Moore thinks reports of the death of American Christianity are overblown. But as increasing numbers of Americans tell pollsters that they are not affiliated with any kind of religion, and in the wake of Trump, he wants the church to take a harder look at its priorities. “The biggest threat facing the American church right now is not secularism but cynicism. That’s why we have to recover the credibility of our witness,” he says. It’s one thing to dismiss the teachings of his faith as strange and unlikely, he notes, but “if people walk away from the church because they don’t believe that we really believe what we say, then that’s a crisis.” This is what he fears will be the legacy of an era in which people of faith put so much faith in a President. “There is an entire generation of people who are growing cynical that religion is just a means to some other end.”

Read it all.

I will take comments on this submitted by email only to KSHarmon[at]mindspring[dot]com.

Posted in America/U.S.A., Evangelicals, Politics in General, Religion & Culture, Theology

(CT) Mexican Census: Evangelicals at New High, Catholics at New Low

The Catholic majority in Mexico is slipping, as Protestants surpassed 10 percent of the population in the country for the first time ever.

According to recently released data from Mexico’s 2020 census, the Protestant/evangelical movement increased from 7.5 percent in 2010 to 11.2 percent last year.

The Catholic Church has historically dominated the religious landscape across Latin America, but especially in Mexico, which ranks among the most heavily Catholic countries in the region. Today, though an overwhelming majority of Mexicans still identify as Catholic, declines are accelerating.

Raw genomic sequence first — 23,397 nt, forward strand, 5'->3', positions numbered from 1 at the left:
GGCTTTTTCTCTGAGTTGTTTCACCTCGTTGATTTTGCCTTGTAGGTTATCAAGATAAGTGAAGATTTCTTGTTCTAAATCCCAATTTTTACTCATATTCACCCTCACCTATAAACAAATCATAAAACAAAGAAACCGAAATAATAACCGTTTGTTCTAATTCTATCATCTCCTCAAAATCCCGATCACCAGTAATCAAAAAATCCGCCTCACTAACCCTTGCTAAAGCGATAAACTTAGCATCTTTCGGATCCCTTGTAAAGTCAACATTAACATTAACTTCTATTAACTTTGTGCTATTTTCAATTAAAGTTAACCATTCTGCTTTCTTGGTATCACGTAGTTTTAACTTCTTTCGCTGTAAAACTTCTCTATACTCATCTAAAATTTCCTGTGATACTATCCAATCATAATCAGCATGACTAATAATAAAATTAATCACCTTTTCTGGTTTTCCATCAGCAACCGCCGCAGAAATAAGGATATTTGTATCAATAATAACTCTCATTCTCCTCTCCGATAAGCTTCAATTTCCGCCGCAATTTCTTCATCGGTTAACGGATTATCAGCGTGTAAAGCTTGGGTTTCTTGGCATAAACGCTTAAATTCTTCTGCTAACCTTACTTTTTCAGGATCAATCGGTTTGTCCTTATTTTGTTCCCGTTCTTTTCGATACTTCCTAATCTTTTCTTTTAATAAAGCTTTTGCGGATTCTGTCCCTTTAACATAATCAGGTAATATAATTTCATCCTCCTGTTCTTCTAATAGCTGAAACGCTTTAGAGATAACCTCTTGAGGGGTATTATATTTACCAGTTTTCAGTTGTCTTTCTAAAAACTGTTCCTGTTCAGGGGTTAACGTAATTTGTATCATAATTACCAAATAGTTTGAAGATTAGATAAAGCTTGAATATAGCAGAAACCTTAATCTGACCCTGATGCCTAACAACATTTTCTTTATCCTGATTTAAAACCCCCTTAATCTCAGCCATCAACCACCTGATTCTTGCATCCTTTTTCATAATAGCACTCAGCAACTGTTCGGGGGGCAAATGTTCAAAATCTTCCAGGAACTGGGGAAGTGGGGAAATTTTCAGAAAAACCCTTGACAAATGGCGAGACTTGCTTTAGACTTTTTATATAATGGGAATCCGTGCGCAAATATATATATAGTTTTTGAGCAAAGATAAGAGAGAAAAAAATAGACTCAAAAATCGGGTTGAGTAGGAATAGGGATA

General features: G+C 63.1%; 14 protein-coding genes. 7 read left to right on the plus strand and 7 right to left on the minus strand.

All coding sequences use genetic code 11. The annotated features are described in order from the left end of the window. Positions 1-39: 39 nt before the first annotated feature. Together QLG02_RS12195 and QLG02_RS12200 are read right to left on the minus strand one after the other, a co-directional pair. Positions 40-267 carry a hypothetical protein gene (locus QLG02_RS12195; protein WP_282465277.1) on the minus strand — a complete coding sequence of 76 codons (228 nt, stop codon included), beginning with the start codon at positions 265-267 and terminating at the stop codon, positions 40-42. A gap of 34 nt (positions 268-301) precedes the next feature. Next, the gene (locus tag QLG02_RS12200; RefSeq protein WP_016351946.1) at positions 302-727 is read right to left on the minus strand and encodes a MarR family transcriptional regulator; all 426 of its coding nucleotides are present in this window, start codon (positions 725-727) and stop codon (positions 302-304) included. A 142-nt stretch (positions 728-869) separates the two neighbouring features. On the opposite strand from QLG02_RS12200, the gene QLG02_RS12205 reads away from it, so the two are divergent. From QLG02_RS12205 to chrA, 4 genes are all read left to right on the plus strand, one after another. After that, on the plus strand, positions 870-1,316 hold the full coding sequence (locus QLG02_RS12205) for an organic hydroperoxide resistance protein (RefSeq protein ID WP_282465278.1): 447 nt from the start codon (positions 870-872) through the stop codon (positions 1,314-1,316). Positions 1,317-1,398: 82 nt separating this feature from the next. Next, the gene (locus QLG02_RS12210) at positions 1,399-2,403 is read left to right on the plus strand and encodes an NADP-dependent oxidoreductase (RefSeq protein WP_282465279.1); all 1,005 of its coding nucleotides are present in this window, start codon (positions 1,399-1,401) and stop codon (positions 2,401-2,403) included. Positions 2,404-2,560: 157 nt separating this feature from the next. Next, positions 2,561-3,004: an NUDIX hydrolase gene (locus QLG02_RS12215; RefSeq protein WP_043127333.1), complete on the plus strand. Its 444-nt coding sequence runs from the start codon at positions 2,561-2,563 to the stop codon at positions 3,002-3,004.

It took 50 years—from 1950 to 2000—for the proportion of Catholics in Mexico to drop from 98 percent to 88 percent. Now, only two decades later, that percentage has slipped another 10 points to 77.7 percent.

National church leaders attribute the boom in Protestantism to a range of factors, from the influence of Americans and fellow Latin Americans in the country to effective evangelical outreach in indigenous areas.

Read it all.

Posted in Evangelicals, Mexico, Religion & Culture, Roman Catholic, Sociology

(WSJ) Robert Nicholson–Abraham’s Missing Child: Christians

The announcement that Israel would normalize ties with Muslim-majority Bahrain, Morocco, Sudan and the United Arab Emirates might have been the highlight of an otherwise dismal 2020. Yet these groundbreaking accords still lack one important child of Abraham. Do Near Eastern Christians have a seat at this table? If not, who can help get them there?

Years of international anxiety over the slow demise of Christianity in its ancient homeland hasn’t translated into action. The situation in old bastions like Lebanon, Syria and Iraq is now catastrophic. Egypt, with the largest population of Jesus followers in the region, isn’t much better. That the region’s second most afflicted religious group—after the devastated Yazidis—has gained the least from a long-overdue peace is a painful irony not lost on its persecuted members.

Part of the problem is that the regional hostility being rolled back under the Abraham Accords was never a distinctly Christian problem. The centurylong animus between Muslims, the region’s largest group, and Jews, its oldest Abrahamic population and newest recipient of sovereignty, could only be rectified by Jews and Muslims. The relative lack of Christians in any the four Muslim countries that are part the Abraham Accords—Israel has as many as all of them combined—means that Christians simply haven’t been part of the discussion.

Another thorny problem is the imprisonment of the region’s most dynamic Christian communities in its other geopolitical axis: the resistance bloc controlled by Iran.

Read it all.

Posted in Ethics / Moral Theology, Foreign Relations, Inter-Faith Relations, Islam, Judaism, Middle East, Muslim-Christian relations, Other Churches, Politics in General